One firm asked for a PDF of my official score report, but I don't think this is the norm. You could prolly lie, but it's not worth the risk.

  • Analyst 2 in PE - LBOs
Sep 18, 2022 - 12:39am

SAT scores do not measure IQ or intelligence. It just measures your readiness for your freshman year in college. It is and irrelevant measure.   Myth number #2 - Having a high IQ will allow you to learn faster. Nope. People learn faster because they are truly interested in the subject matter, gets along with their boss and is coming into the job with some work experience where you do not need to learn from scratch. A mechanical engineer who is not interested in fashion will have a slow learning curve when working in the fashion industry. I can not tell you how many slow learners I have worked with who went to "top schools" and majored in something difficult. I have had many jobs in many investment banks and they rarely ask for SAT scores. It is typically from a clueless recruiter trying to thin out the herd. This is a very inefficient way of recruiting. Sometimes you will get that narcissistic hiring manager who can only work with those that have high SAT scores, but this is a rare one off and that team is a sinking ship you do not want to be apart of. No one checks SAT scores either. The reason why headhunters ask for SAT scores is because they are idiots and they think it will make the resume more desirable and offer more money.  It won't. PE is just as mind numbing as investment banking. Even  management consulting does not take the SAT requirement seriously. Skills and fit are the most important thing in any job. Engineering requires why more intelligence than banking and they do not ask for SAT scores. Just and engineering degree. Finance is not hard, you just need to be interested in it. Not just the sexy part, but also the lame aspects of it such as accounts payable, payroll, cost of goods sold. This the data that makes up many of the different financial models. I hope this helps.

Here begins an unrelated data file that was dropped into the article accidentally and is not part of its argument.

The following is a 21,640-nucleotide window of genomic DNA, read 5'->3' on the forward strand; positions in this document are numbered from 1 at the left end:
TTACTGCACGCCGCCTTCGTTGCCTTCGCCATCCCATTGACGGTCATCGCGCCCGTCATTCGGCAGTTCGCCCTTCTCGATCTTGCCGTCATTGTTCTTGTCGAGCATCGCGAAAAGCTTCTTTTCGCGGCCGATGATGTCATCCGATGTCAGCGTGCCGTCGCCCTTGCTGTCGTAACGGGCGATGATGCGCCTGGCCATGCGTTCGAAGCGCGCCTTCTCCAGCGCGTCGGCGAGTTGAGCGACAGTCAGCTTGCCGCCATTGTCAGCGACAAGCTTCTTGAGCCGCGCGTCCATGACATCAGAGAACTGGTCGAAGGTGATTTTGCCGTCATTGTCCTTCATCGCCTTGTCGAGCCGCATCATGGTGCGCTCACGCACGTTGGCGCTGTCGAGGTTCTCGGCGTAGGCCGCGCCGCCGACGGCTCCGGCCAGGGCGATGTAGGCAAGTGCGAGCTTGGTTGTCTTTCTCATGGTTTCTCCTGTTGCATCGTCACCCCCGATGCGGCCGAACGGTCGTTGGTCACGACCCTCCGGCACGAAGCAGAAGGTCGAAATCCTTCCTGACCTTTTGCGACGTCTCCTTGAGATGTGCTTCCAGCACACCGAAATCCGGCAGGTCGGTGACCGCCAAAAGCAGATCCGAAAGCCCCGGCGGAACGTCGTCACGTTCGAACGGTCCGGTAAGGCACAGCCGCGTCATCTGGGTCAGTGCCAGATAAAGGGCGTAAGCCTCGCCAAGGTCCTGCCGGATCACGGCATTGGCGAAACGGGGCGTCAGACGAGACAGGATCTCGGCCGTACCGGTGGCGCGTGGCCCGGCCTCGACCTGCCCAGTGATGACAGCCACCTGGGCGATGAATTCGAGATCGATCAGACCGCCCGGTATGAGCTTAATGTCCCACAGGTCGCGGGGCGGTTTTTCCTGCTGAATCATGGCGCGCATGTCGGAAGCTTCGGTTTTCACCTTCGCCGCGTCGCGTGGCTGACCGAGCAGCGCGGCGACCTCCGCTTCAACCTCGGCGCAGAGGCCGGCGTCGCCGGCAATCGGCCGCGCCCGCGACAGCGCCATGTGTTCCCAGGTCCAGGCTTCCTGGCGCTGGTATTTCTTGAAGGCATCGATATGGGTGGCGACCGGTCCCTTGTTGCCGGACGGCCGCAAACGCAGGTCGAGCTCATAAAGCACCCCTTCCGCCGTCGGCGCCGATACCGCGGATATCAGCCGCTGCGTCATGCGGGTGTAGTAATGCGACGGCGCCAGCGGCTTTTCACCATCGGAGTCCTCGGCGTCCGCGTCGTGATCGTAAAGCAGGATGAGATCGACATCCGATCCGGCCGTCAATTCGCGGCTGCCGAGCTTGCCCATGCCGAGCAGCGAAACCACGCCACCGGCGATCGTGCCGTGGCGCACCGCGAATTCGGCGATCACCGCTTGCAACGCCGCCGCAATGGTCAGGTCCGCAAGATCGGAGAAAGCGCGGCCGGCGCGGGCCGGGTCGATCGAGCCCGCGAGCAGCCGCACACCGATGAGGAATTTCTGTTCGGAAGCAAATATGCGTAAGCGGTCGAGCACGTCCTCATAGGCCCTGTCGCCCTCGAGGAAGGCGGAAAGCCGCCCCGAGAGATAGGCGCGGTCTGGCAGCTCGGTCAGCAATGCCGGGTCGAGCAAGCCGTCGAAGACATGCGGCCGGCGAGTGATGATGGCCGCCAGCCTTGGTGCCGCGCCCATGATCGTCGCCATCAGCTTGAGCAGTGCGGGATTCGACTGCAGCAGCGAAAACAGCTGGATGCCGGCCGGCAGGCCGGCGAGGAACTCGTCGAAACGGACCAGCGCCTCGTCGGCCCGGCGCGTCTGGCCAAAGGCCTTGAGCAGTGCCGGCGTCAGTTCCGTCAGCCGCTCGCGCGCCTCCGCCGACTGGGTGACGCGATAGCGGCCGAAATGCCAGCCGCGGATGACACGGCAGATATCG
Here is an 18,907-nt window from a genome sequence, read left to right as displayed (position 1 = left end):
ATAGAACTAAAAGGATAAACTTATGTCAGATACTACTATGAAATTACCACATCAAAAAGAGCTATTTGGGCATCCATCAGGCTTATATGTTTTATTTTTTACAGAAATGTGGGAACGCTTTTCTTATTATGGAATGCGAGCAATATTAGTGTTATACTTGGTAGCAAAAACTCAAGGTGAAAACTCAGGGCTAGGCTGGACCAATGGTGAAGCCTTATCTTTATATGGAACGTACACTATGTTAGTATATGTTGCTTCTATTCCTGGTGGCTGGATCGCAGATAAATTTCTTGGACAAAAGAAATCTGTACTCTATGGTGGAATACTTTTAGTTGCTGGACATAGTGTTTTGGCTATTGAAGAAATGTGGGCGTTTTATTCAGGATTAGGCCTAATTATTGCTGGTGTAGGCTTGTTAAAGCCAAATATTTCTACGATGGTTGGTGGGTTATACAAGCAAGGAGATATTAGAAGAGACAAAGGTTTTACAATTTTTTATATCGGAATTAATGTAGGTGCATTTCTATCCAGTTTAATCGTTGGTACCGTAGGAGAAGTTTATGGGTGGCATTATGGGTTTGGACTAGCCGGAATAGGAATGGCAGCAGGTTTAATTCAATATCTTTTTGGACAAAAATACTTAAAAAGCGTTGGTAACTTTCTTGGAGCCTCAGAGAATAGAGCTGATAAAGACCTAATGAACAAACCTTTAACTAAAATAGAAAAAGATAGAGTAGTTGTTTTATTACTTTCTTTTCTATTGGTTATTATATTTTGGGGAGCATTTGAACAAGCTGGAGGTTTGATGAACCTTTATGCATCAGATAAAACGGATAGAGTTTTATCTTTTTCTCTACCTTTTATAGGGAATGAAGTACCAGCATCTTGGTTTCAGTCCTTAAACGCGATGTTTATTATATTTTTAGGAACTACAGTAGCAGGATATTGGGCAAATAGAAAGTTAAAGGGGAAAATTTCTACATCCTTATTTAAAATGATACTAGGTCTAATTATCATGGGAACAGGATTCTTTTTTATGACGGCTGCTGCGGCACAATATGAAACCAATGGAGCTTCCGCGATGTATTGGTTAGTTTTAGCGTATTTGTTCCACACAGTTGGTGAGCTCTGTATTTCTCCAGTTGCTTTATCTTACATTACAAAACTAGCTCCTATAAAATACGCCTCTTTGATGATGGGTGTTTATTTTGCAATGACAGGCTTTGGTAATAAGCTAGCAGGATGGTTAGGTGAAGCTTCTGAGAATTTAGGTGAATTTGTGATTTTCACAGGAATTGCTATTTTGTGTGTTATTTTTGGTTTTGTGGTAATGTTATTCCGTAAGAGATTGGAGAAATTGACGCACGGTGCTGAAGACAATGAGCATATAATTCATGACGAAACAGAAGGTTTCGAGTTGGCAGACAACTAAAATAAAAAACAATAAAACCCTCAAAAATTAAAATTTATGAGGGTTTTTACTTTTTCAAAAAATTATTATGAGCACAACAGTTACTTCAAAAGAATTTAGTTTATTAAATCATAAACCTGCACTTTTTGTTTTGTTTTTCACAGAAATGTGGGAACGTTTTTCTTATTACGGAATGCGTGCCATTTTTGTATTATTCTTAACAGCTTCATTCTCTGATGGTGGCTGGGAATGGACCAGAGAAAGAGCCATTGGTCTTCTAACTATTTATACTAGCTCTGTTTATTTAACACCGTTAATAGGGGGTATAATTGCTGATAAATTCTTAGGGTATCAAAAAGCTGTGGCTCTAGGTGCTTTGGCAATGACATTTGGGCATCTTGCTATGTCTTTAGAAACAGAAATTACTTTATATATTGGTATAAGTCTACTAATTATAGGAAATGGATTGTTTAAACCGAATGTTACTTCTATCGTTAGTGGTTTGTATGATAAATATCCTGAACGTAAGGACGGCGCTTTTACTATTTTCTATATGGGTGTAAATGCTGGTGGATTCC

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  • Intern in Consulting